While Sedona is famous for its red rocks, the landscape surrounding Camp Verde is known for its stark white rock. Those rocks form what geologist call the Verde Formation, a layer of sediments roughly 40 miles long, 20 miles wide and nearly 2,000 feet thick, laid down by a shallow lake that once spread across the valley floor.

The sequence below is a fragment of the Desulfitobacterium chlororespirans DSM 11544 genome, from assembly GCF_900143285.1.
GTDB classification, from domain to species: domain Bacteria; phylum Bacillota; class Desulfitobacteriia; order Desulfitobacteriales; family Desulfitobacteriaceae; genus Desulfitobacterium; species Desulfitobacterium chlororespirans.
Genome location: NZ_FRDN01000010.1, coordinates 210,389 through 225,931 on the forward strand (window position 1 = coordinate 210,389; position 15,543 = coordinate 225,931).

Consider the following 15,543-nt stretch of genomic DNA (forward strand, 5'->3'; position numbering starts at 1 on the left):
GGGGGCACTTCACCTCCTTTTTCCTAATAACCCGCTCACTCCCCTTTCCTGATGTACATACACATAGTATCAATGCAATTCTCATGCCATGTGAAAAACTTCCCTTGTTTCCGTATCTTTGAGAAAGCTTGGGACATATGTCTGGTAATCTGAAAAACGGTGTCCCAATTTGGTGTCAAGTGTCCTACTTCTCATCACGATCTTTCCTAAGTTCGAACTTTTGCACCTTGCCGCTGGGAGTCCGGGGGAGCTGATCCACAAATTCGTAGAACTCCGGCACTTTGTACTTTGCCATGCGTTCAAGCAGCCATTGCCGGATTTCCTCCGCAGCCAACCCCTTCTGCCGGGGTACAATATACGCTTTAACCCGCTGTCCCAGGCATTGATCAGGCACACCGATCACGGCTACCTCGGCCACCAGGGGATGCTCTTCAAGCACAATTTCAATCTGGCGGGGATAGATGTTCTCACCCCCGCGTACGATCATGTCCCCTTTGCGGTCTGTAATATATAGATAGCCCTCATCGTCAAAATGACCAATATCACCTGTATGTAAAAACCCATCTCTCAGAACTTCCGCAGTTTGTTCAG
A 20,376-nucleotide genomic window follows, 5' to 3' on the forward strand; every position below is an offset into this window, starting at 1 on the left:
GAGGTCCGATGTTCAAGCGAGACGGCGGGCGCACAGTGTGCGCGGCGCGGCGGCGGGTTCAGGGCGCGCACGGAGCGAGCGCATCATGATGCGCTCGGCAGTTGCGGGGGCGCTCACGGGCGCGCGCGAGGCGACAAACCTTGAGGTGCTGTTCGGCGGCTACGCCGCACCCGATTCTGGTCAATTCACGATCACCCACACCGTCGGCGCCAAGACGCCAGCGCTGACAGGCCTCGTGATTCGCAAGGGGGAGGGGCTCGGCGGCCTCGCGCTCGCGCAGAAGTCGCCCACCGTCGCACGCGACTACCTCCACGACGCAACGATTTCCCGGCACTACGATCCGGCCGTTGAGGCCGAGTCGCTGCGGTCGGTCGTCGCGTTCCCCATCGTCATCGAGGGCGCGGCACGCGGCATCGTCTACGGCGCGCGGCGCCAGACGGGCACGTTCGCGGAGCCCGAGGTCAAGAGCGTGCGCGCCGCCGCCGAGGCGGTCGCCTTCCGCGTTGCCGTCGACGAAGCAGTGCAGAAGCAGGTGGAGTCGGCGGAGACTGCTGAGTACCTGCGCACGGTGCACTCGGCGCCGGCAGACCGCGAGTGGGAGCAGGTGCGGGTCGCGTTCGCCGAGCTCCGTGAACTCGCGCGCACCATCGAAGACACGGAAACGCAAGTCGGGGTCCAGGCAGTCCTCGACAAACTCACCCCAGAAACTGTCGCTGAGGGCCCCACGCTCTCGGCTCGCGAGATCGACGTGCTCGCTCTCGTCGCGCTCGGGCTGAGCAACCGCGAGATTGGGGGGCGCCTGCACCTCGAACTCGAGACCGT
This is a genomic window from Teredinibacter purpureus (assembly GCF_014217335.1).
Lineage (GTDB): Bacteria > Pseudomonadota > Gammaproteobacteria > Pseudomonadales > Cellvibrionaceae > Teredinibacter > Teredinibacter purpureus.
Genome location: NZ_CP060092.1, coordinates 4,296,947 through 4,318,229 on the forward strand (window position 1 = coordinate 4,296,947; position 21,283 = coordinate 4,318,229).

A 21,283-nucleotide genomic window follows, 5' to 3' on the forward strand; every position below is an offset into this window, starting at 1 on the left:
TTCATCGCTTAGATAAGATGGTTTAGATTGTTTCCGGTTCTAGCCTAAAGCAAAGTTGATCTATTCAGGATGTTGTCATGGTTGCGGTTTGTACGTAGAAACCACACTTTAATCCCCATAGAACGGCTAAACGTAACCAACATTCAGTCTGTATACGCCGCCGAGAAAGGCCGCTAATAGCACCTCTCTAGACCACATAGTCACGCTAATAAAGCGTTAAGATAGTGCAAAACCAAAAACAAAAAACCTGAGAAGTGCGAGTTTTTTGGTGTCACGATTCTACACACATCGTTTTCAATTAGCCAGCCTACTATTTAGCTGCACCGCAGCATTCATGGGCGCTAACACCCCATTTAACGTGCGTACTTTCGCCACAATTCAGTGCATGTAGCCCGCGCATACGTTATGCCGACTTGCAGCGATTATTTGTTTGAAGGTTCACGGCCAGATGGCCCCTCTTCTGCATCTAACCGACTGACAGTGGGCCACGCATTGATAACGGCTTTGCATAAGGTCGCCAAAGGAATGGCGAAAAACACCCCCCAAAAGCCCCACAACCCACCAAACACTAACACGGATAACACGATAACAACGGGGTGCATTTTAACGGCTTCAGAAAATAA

Geologist estimate the lake, dubbed Lake Verde, was a feature on the landscape 10 million to about 2 million years ago. It is believed the lake formed atop the graben, a keystone shaped slab of crust, that forms the valley floor and descended to its current elevation as the graben subsided and began forming the valley. The evaporite minerals that make up the Verde Salt Mine as well as a gypsum mine in Camp Verde formed when the lake dried up and left behind white minerals.